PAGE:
flow. In particular, we have provided d u a b l e data for the hydrodynamic entry length
and the 103s codlicient. These results will be used as a benchmark for engineering
design.
Chapter 2
Problem Formulation
where u and v are the dimensionless components of the velocity vector in the x and
y directions, respectively, and p is the dimensionless fluid pressure. The Reynolds
number is then defined to be Re = U L l v . At a large distance downstream fÎom the
inlet (x + +oo) the velocity profile approaches the Poiseuille flow distribution
The mass flow rate in the channe1 can be easily obtained on the basis of the Poiseuille
flow at the exit
Upstream fiom the channel inlet (x + m) the flow field approaches the f o m de
scribed by the JefkryHamel solution. JefferyHamel flows are a family of exact
solutions of the NavierStokes equations for steady twodimensional flow of an incom
pressible viscous fluid from a line source or sink at the intersection of the two rigid
planes.
Equations (2.1) (2.3) are subject to the following b o u n d q conditions:
Conditions (2.7ab) show the noslip and nepenetration boundary conditions at the
w d s . The inflow boundary conditions (2.8) are defined based on the solution of
J&qHamel flow and are explkined in detail in Chapter 3. The outflow boundary
condition (Eq. (2.9)) is defined based on the Poiseuille flow (Eq.(2.4)).
The field equations (2.1)(2.3) subject to boundary conditions (1.7)(2.9) are
solved numerically. Because of interest in solutions for Reynolds numbers 0(103)
and because of high occuracy requirements, a fourthorder compact finitedifference
algorithm described in Chapter 4 ha3 been used.
Chapter 3
JefferyHamel Flow
3.1 Formulation
Take plane polar coordinates (r,O) and corresponding radial and tangential velocity
components of the fluid as (u,, u e ) We consider a steady flow driven by the presence
of a sink of fluid volume at the point of intersection of two impermeable w d s with
equations O = ~ x / as 2 shown in Fig. 3.1. The dimenaionless goveming equations
Figure 3.1: Sketch of the JefferyHamel flow geometry applicable to
the present study.
where p is the pressure, and Re denotes the Reynolds number scaled as before. We
look for a solution such that the flow is purely radial (u' = 0) and as a consequace
of the masa conservation equation
where r is the distance from the origin and F(B) is a function. Substitution of this
expression for ur in the equations (3.2)(3.3), we obtain
and elimination of the pressure then gives
The net volume flux (Q) d r i v a into the channel from the sink a t the origin is
g i v a by
LI2 L12
ri2 ~ 1 3
Fdû.
= W d B=
Numerical Algorit hm
where Re denotes the Reynolds number. The two coupled elliptic equations (4.3),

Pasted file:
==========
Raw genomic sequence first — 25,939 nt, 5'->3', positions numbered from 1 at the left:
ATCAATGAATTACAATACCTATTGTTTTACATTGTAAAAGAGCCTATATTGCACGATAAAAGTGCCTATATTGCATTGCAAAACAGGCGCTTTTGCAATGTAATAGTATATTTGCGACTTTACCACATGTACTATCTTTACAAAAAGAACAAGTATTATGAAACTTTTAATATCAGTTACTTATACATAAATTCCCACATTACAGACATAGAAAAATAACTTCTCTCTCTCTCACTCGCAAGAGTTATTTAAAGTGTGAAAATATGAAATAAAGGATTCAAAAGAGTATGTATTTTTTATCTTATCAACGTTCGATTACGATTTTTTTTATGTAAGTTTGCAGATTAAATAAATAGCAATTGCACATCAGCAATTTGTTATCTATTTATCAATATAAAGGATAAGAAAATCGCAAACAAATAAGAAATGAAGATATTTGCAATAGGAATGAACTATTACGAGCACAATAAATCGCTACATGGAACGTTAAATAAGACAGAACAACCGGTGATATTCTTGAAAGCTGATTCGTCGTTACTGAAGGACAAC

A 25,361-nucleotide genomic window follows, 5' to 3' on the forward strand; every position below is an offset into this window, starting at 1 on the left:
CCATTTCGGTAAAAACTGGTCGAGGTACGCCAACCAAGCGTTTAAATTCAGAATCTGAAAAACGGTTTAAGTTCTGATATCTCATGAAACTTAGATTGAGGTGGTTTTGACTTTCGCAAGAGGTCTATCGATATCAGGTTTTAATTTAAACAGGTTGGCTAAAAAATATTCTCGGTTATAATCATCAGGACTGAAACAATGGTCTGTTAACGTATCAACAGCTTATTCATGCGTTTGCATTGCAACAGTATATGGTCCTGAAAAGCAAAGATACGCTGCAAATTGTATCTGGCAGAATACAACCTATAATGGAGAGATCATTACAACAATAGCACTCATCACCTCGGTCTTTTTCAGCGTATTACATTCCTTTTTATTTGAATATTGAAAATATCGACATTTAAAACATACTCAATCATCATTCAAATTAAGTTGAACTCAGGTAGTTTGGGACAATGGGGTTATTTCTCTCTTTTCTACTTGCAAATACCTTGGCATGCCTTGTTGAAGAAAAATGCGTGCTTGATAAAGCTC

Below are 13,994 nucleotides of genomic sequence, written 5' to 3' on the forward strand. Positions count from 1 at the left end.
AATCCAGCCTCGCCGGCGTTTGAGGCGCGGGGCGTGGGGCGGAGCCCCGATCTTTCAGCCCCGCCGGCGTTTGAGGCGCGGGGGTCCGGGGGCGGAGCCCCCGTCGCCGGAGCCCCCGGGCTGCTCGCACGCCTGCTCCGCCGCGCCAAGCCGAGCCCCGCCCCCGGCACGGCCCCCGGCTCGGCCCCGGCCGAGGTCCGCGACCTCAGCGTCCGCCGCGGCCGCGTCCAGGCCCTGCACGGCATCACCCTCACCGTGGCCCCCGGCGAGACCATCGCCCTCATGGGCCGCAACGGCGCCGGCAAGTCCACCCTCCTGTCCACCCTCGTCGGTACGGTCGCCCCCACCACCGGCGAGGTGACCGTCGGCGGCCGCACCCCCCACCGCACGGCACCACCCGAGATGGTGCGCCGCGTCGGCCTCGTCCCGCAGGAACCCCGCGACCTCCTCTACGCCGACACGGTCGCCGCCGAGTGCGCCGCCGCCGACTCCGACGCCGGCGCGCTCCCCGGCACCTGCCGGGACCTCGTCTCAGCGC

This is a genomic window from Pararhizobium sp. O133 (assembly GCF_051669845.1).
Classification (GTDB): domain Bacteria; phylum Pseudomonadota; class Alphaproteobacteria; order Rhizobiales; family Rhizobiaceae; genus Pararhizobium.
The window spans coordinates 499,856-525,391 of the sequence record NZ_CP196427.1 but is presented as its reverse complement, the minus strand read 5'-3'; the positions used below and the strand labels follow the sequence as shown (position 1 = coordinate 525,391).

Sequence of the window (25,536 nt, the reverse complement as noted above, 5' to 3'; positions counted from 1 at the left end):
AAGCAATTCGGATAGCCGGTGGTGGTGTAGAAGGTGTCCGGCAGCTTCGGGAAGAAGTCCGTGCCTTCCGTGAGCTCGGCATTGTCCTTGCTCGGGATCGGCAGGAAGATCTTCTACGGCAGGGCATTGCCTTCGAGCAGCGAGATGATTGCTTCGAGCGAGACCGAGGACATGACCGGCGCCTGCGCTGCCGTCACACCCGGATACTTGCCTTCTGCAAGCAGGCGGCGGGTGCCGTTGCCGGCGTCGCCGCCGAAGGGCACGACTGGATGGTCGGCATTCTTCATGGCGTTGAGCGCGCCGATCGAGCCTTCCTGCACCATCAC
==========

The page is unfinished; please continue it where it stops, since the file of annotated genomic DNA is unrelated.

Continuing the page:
(4.4), together with suitable b o u n d q conditions for the streasi fùnction $ and the
vorticity (', give a complete description of the velocity field for the pïoblem under
conaideration. The configuration of the problem is shown in Fig. 4.1. The flow is
assumed to be symmetric about the line y = O, so that only the lower half of the
channe1 flow need be considered. The coordinate axis used are also defined in the
figure where the flow is from left to right. In order to maintain sufficient accuracy in
the vicinity of the channe1 entry, where high gradients of the flow variables exist , and
Figure 4.1: P h y s i d domain.
also to Save computational time, coordinate transformations are applied to map the
physical domain (x, y) into a computational domain (5,q). The procedure for selec
tion of the mapping functions suitable for the present study is described in Chapter
6. The trknsformation functions ( = f (x, y),q = g(x, y) define the correspondence
between the reference d e s i a n system (s,y) in the physical domain to the mbitrary,
(e,
cwvilineas, orthogonal coordinate system q ) in the computational domain shown
in Fig. 4.2. W e assume that the functions f and g are sufficiently regular and known
explicitly together with th& derivatives. We dso assume the conditions of invert
ibility of the mapping, i.e., (f, g,  f, h)# 0 , and orthogonality of the coordinates,
+
i.e., f, g, fy g,, = 0 , are satisfied. Both field equations (4.3), (4.4) expressed in this
cwilinear, orthogonal reference system tkke the generic form
and subscripts denote respective derivotives. To obtain the vorticity transport equa
tion (4.3), one should substitute into (4.5)
To obtain the equation goveming the atream function ( 4 4 , the following substitution
is required.
The relations between the components of the velocity field in the physical and the
computational domain are defined as
where t denotes the ardength coordinate. In the above equations aU the necessary
derivatives of tct(t) and n2(t) exist and are known. The following awciliary boundary
conditions are also considered in the form of
where nl(t) is the same as in (4.12) while nJ(t) can be arbitrary.
The appropriate boundary conditions for the geometry shown in Fig. 4.1 are
formulated as
1. kiitialize the vorticity field C in the flow region R and at the boundary I'.